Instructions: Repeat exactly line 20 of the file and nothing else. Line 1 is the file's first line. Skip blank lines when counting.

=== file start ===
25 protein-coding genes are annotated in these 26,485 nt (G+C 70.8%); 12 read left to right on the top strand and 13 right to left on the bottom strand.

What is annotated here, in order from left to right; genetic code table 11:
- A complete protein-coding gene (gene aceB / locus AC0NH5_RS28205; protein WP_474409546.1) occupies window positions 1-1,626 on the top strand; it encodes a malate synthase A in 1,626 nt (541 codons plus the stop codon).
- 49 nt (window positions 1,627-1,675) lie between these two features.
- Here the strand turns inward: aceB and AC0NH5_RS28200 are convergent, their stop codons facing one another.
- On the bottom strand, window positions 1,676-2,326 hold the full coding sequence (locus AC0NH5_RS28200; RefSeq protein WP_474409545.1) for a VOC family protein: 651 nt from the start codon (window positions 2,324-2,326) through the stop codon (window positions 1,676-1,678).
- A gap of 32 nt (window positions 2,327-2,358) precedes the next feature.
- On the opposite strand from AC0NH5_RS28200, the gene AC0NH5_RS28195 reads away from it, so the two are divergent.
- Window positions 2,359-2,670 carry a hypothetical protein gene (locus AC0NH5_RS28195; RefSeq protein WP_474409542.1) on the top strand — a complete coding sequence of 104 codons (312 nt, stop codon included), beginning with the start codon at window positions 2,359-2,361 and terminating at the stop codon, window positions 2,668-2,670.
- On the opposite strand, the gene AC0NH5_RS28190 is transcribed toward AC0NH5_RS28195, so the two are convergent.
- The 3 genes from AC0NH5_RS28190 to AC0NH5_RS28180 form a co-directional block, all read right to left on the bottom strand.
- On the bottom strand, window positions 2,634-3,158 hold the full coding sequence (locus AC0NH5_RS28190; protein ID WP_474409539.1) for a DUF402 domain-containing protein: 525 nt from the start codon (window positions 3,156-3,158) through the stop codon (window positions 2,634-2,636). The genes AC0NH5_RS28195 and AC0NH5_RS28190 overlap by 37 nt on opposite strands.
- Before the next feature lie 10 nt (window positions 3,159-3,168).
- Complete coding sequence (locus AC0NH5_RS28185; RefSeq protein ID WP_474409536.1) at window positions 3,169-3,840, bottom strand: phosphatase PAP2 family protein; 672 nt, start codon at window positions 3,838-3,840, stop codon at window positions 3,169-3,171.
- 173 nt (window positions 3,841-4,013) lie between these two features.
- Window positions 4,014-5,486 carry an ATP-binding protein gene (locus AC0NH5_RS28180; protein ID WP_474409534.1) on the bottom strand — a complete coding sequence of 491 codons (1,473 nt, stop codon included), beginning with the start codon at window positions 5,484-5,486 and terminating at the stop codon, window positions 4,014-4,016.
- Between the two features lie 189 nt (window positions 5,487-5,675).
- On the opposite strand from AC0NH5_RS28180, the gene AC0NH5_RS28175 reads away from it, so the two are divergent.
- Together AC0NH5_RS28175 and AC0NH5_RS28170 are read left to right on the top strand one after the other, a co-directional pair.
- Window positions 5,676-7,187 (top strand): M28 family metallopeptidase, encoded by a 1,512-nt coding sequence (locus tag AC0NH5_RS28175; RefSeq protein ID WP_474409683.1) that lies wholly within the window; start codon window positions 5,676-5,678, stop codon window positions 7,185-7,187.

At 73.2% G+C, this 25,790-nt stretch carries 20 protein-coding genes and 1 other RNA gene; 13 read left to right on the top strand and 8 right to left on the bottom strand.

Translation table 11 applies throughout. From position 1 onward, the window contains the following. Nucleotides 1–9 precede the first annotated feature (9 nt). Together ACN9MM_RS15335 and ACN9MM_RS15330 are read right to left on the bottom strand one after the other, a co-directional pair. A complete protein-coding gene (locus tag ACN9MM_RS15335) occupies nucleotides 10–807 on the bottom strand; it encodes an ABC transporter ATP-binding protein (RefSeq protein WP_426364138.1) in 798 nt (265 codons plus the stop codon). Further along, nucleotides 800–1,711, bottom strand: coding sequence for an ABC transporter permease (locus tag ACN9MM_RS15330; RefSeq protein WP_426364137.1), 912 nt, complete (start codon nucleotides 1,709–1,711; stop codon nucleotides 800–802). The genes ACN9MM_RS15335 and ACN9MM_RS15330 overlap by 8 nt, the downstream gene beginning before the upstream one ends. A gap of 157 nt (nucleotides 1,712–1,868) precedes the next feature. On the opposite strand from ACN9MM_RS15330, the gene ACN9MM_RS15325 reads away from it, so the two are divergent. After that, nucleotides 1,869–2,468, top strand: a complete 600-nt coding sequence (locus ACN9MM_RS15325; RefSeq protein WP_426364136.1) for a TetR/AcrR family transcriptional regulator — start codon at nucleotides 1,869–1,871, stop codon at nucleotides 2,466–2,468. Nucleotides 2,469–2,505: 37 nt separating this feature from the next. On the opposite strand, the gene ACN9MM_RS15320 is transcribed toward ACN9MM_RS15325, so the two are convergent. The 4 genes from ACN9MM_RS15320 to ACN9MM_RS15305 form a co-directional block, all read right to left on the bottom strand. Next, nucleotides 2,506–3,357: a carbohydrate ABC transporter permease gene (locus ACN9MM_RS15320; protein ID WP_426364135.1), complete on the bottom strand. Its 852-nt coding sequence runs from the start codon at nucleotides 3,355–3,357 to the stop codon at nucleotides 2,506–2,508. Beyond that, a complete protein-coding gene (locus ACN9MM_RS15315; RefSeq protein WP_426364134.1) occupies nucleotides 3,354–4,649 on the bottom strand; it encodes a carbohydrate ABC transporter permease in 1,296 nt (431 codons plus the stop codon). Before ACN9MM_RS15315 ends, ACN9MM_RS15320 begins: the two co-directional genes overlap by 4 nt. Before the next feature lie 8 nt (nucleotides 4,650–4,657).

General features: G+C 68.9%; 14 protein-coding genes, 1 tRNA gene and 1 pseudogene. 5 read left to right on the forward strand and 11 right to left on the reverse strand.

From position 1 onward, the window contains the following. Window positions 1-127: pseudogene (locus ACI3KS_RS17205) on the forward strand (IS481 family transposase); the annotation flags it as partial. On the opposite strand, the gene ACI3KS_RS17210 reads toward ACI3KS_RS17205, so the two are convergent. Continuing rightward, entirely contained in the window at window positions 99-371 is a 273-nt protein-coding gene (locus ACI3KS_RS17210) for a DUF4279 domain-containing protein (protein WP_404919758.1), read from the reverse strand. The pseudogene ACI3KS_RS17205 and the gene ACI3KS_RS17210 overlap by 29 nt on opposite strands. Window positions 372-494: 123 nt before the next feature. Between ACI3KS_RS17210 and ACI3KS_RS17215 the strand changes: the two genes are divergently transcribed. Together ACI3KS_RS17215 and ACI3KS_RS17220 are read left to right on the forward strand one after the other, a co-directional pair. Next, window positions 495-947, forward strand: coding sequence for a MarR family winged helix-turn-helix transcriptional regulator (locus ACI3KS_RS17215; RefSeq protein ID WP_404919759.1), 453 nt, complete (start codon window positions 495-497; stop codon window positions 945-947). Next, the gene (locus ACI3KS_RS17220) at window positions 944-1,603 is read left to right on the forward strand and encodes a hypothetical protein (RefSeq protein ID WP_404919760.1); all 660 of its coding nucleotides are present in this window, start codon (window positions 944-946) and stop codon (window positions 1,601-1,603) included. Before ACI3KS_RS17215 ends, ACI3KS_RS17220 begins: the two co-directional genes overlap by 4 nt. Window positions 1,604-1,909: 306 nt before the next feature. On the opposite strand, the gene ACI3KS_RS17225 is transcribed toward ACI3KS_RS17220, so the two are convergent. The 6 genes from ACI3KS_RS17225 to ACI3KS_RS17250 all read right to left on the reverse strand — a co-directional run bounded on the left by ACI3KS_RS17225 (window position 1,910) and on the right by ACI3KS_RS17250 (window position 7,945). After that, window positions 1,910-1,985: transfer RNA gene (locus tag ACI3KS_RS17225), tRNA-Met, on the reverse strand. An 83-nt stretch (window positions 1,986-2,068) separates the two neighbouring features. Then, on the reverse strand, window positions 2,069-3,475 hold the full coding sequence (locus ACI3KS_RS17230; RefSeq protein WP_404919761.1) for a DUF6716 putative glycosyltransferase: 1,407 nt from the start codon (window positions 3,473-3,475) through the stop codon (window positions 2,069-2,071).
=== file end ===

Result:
- Window positions 5,676-7,187 (top strand): M28 family metallopeptidase, encoded by a 1,512-nt coding sequence (locus tag AC0NH5_RS28175; RefSeq protein ID WP_474409683.1) that lies wholly within the window; start codon window positions 5,676-5,678, stop codon window positions 7,185-7,187.